As readers of the Virtual Cocktail Party over at the Good Girls Kill for Money blog will know, in recent weeks I've been listening to a lot of Del Amitri, the Scottish band that had its biggest hit back in the '90s with the ubiquitous "Roll to Me." Despite featuring some of the best pop songwriting since Lennon/McCartney, the band - essentially the core duo of Justin Currie and Iain Harvie - dropped off the radar after the release of their last album, 2002's import only Can You Do Me Good?"

But although they've since languished without a record deal or label (Mercury dropped them after the relative failure of that last album), they haven't been idle. Chief songwriter Currie has been involved in other projects, but has also put together a solo album, "Rebound," that has regrettably yet to find a label. However, thanks to modern technology, Currie has recently posted four of his new songs to his MySpace site. Better yet, they're all terrific. And at least one of them, "If I Ever Loved You," is as great a track as Del Amitri ever recorded.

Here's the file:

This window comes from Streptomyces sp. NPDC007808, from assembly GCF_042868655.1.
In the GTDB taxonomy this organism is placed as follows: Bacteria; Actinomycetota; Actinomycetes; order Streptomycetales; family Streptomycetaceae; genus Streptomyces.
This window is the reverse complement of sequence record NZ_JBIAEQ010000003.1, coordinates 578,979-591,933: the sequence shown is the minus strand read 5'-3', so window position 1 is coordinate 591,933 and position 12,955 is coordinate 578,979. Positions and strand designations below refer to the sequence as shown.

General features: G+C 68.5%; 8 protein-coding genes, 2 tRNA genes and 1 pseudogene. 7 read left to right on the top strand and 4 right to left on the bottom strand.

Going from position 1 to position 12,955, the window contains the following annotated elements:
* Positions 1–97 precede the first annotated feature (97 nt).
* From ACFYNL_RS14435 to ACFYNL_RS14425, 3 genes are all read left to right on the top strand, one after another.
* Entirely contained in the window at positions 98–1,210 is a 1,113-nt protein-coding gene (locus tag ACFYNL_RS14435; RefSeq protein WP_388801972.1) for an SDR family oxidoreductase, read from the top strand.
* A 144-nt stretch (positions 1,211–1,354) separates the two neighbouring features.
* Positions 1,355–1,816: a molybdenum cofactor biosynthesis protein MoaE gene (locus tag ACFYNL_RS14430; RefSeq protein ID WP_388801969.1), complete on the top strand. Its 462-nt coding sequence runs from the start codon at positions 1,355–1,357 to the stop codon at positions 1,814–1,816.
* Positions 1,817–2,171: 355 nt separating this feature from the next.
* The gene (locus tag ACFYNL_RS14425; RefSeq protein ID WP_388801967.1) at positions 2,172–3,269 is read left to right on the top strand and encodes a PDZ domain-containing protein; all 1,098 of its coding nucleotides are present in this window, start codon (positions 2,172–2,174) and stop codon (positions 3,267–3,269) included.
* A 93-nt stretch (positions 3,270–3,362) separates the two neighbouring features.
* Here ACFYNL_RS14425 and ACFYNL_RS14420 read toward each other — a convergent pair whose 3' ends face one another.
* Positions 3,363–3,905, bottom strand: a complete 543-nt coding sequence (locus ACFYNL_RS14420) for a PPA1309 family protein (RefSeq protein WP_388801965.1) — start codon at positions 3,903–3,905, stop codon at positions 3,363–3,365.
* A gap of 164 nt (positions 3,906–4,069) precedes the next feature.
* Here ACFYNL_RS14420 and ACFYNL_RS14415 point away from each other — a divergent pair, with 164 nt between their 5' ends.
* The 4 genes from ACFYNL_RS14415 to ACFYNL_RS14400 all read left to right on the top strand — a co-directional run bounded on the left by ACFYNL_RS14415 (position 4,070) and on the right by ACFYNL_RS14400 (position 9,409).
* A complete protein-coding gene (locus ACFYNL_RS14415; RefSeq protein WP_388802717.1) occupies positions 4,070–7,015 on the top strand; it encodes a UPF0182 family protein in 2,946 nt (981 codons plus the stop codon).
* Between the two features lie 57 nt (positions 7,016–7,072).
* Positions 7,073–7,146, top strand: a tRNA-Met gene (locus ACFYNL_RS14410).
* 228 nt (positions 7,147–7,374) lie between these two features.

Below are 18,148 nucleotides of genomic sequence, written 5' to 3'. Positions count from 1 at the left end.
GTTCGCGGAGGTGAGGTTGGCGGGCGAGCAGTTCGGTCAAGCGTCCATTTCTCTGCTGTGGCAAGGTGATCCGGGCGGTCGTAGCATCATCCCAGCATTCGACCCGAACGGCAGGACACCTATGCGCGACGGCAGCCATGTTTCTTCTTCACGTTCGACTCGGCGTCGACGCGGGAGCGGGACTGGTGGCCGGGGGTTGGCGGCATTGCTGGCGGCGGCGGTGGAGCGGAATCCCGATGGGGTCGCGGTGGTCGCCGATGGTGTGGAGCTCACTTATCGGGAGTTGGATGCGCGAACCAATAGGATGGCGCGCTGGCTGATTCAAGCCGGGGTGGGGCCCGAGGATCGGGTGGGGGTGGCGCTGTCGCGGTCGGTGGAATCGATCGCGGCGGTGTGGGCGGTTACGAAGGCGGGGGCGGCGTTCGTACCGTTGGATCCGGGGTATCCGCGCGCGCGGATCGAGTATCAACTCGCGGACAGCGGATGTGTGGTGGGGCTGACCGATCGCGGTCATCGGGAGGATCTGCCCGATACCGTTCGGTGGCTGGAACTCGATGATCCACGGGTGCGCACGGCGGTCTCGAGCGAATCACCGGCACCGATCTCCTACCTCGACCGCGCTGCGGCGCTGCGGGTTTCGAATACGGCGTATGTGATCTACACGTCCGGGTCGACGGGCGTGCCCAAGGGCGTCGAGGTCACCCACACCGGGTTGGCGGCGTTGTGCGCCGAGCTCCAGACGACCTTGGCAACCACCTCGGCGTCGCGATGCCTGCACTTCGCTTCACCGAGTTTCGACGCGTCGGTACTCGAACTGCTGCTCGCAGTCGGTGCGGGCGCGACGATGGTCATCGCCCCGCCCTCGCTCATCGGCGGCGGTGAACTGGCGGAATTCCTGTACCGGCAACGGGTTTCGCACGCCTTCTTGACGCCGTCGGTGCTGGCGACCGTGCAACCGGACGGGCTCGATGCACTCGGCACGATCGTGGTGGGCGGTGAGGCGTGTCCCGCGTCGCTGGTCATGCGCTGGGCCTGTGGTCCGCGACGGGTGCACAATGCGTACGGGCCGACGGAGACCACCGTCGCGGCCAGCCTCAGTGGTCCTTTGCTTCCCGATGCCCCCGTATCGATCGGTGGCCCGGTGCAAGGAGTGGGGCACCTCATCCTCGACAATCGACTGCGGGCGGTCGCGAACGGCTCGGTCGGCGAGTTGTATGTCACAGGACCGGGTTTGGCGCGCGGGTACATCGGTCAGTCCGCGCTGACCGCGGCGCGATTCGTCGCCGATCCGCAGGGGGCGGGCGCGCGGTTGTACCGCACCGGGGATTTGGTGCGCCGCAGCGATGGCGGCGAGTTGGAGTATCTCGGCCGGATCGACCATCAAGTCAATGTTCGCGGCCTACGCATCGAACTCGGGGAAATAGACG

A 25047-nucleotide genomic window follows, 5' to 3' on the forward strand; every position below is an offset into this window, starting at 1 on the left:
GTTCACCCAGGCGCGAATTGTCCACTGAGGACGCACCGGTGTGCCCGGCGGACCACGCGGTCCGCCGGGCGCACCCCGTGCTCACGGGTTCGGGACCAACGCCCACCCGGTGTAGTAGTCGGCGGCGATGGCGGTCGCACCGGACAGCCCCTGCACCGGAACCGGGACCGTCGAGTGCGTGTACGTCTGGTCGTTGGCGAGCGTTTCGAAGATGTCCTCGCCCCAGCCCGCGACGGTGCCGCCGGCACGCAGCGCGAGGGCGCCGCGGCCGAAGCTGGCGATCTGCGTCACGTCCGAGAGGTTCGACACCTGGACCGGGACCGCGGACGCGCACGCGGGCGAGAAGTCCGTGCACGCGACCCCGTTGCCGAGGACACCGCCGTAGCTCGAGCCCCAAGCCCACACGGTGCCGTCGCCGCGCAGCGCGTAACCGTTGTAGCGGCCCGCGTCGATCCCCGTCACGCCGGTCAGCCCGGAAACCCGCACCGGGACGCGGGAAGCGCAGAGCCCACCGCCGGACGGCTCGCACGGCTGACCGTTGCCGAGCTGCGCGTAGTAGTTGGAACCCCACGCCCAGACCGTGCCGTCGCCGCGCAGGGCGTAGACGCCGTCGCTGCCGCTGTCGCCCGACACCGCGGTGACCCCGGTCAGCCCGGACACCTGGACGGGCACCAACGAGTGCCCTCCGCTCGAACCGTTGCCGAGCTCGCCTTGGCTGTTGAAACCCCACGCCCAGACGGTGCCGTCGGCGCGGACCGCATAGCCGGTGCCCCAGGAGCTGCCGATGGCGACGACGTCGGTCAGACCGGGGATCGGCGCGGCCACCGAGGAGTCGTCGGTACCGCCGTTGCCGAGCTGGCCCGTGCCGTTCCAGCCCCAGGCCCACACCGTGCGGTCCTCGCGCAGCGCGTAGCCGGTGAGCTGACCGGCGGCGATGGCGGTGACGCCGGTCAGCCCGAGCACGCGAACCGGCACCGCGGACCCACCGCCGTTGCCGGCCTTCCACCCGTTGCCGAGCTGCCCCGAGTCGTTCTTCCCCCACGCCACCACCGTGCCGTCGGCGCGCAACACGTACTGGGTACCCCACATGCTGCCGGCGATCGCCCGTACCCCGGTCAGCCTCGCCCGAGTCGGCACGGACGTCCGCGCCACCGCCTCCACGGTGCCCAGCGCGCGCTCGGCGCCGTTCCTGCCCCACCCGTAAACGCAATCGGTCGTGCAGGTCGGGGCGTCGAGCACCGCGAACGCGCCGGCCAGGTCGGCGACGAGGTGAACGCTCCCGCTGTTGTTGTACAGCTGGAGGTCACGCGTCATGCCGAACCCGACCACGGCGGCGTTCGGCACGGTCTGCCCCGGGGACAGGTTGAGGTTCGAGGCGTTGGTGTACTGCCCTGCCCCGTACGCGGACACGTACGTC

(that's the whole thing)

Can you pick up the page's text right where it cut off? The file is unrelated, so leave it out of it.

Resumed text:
The band itself isn't quite defunct yet though, it seems. Currie and Harvie have also apparently been recording a new Del Amitri record as well, and sample tracks can be found at their site.

Sunday, January 07, 2007

Out of the past

I can't say enough good things about Megan Abbott's new novel, THE SONG IS YOU, just out this week. The follow-up to her Edgar-nominated DIE A LITTLE, it's another period noir, this one set in Hollywood in the early 1950s and revolving around the real-life disappearance of actress Jean Spangler. But Abbott's central character - and the novel's wounded hard-boiled heart - is a fictional former-journalist-turned-Hollywood-press-agent named Gil "Hop" Hopkins, whose guilt and alcoholic self-loathing plunge him first-hand into the mystery. Period L.A. noirs aren't exactly rare, but this is Abbott's world and A SONG IS YOU inhabits it fully. It's also graced with some of the best dialogue I've read anywhere in a long time.

Abbott and Edgar-winning author Theresa Schwegel are also touring together over the next month or so, including two appearances in New York this week; Tuesday at 7 p.m. at Partners & Crime in Greenwich Village, and Thursday at 6:30 p.m. at The Black Orchid Bookshop on East 81st Street between First and Second avenues.